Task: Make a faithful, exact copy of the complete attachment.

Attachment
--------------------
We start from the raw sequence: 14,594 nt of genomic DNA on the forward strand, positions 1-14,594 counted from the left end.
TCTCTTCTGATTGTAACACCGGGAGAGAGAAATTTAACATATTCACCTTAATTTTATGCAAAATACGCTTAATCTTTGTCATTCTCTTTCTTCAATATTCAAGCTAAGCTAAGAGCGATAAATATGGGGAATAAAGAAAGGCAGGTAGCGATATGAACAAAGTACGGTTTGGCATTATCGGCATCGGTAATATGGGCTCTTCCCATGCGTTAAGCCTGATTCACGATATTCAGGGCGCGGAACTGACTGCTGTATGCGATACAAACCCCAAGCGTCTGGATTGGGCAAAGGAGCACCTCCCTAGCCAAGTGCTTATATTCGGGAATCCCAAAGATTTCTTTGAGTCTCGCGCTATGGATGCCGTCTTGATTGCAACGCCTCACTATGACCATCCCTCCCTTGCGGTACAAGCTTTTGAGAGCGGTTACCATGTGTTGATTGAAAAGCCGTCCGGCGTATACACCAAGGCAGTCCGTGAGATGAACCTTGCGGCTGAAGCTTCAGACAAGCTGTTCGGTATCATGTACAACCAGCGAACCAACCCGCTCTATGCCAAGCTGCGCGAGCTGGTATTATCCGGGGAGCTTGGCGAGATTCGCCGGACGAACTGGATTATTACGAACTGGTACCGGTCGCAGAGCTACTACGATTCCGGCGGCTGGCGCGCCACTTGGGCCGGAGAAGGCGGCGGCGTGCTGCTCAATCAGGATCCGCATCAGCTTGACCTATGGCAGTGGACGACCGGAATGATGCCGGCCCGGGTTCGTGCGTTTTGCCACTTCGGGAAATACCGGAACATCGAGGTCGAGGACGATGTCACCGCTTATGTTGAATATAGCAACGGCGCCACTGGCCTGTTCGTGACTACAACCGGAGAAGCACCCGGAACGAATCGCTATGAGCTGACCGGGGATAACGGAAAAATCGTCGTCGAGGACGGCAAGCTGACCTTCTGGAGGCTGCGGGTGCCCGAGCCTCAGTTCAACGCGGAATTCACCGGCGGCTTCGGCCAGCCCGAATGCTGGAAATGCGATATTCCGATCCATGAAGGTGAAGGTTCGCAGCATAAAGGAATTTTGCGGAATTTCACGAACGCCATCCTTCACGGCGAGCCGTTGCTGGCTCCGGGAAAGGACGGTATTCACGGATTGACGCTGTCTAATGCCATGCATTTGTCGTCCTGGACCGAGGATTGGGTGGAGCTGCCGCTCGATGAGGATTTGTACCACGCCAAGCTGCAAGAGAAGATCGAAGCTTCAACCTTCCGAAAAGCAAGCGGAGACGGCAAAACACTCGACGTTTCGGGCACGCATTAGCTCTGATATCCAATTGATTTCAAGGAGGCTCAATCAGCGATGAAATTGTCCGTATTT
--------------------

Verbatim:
We start from the raw sequence: 14,594 nt of genomic DNA on the forward strand, positions 1-14,594 counted from the left end.
TCTCTTCTGATTGTAACACCGGGAGAGAGAAATTTAACATATTCACCTTAATTTTATGCAAAATACGCTTAATCTTTGTCATTCTCTTTCTTCAATATTCAAGCTAAGCTAAGAGCGATAAATATGGGGAATAAAGAAAGGCAGGTAGCGATATGAACAAAGTACGGTTTGGCATTATCGGCATCGGTAATATGGGCTCTTCCCATGCGTTAAGCCTGATTCACGATATTCAGGGCGCGGAACTGACTGCTGTATGCGATACAAACCCCAAGCGTCTGGATTGGGCAAAGGAGCACCTCCCTAGCCAAGTGCTTATATTCGGGAATCCCAAAGATTTCTTTGAGTCTCGCGCTATGGATGCCGTCTTGATTGCAACGCCTCACTATGACCATCCCTCCCTTGCGGTACAAGCTTTTGAGAGCGGTTACCATGTGTTGATTGAAAAGCCGTCCGGCGTATACACCAAGGCAGTCCGTGAGATGAACCTTGCGGCTGAAGCTTCAGACAAGCTGTTCGGTATCATGTACAACCAGCGAACCAACCCGCTCTATGCCAAGCTGCGCGAGCTGGTATTATCCGGGGAGCTTGGCGAGATTCGCCGGACGAACTGGATTATTACGAACTGGTACCGGTCGCAGAGCTACTACGATTCCGGCGGCTGGCGCGCCACTTGGGCCGGAGAAGGCGGCGGCGTGCTGCTCAATCAGGATCCGCATCAGCTTGACCTATGGCAGTGGACGACCGGAATGATGCCGGCCCGGGTTCGTGCGTTTTGCCACTTCGGGAAATACCGGAACATCGAGGTCGAGGACGATGTCACCGCTTATGTTGAATATAGCAACGGCGCCACTGGCCTGTTCGTGACTACAACCGGAGAAGCACCCGGAACGAATCGCTATGAGCTGACCGGGGATAACGGAAAAATCGTCGTCGAGGACGGCAAGCTGACCTTCTGGAGGCTGCGGGTGCCCGAGCCTCAGTTCAACGCGGAATTCACCGGCGGCTTCGGCCAGCCCGAATGCTGGAAATGCGATATTCCGATCCATGAAGGTGAAGGTTCGCAGCATAAAGGAATTTTGCGGAATTTCACGAACGCCATCCTTCACGGCGAGCCGTTGCTGGCTCCGGGAAAGGACGGTATTCACGGATTGACGCTGTCTAATGCCATGCATTTGTCGTCCTGGACCGAGGATTGGGTGGAGCTGCCGCTCGATGAGGATTTGTACCACGCCAAGCTGCAAGAGAAGATCGAAGCTTCAACCTTCCGAAAAGCAAGCGGAGACGGCAAAACACTCGACGTTTCGGGCACGCATTAGCTCTGATATCCAATTGATTTCAAGGAGGCTCAATCAGCGATGAAATTGTCCGTATTT